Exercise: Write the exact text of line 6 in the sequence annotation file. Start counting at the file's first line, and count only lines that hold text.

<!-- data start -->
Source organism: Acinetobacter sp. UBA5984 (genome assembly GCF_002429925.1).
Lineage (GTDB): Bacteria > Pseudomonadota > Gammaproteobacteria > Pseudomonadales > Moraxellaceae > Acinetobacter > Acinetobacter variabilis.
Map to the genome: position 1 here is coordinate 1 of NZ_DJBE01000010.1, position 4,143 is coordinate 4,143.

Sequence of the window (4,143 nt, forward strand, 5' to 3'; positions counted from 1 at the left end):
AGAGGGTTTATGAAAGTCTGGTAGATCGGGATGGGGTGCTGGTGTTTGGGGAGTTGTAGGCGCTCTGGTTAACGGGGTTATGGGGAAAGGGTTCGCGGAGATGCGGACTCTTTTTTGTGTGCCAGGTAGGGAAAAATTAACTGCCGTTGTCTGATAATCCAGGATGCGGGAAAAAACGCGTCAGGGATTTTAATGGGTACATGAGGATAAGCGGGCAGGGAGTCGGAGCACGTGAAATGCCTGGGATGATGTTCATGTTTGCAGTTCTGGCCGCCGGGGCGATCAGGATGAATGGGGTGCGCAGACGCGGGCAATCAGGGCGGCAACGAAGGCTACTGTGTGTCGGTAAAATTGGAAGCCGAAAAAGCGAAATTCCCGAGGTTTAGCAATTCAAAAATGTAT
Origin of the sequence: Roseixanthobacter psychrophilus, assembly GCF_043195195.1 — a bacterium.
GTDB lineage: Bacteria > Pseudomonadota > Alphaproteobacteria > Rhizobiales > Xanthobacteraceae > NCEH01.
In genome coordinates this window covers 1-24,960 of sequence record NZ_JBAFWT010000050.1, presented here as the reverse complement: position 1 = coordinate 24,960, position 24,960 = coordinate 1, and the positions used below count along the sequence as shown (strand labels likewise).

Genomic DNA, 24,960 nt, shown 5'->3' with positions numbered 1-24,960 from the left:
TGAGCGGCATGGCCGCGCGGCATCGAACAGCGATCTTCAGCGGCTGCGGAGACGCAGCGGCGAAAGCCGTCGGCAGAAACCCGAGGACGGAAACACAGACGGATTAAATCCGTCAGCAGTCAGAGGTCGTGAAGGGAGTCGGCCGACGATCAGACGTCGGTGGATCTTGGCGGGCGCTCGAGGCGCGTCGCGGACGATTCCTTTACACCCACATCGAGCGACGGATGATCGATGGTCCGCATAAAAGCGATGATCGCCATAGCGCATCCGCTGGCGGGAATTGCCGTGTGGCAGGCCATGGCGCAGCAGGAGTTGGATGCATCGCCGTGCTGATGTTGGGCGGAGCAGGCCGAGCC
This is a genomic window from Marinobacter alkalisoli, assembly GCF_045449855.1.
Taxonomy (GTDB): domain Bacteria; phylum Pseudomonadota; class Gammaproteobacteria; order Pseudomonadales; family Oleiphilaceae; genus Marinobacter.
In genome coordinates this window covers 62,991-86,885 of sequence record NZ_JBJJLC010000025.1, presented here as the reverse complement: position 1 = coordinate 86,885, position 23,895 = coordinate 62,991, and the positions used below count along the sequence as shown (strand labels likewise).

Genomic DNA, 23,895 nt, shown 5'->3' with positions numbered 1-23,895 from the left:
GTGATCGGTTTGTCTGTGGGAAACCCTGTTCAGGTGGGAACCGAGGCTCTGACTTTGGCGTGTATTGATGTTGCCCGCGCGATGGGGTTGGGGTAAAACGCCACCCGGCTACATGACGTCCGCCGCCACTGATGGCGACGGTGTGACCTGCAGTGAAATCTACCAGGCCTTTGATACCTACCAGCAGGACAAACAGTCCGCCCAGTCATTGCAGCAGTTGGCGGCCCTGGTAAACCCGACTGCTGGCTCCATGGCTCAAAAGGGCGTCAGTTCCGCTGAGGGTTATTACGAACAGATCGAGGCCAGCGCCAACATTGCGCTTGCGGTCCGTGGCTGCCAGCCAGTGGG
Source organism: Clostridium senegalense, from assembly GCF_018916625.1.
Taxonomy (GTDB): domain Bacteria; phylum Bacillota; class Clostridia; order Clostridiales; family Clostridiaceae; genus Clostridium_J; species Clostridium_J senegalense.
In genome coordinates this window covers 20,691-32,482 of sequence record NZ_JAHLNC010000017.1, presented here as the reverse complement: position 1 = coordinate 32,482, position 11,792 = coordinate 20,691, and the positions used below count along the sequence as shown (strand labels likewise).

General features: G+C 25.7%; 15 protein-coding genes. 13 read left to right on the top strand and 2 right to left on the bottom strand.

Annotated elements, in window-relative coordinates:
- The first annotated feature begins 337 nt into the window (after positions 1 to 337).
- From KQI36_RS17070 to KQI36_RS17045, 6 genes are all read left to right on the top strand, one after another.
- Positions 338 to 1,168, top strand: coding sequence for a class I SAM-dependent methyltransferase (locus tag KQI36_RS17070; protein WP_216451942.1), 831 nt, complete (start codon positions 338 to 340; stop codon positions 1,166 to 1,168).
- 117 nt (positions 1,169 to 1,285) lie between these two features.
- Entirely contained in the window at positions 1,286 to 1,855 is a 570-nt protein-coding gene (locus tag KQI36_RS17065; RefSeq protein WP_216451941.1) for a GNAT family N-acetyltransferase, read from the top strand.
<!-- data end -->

Origin of the sequence: Roseixanthobacter psychrophilus, assembly GCF_043195195.1 — a bacterium.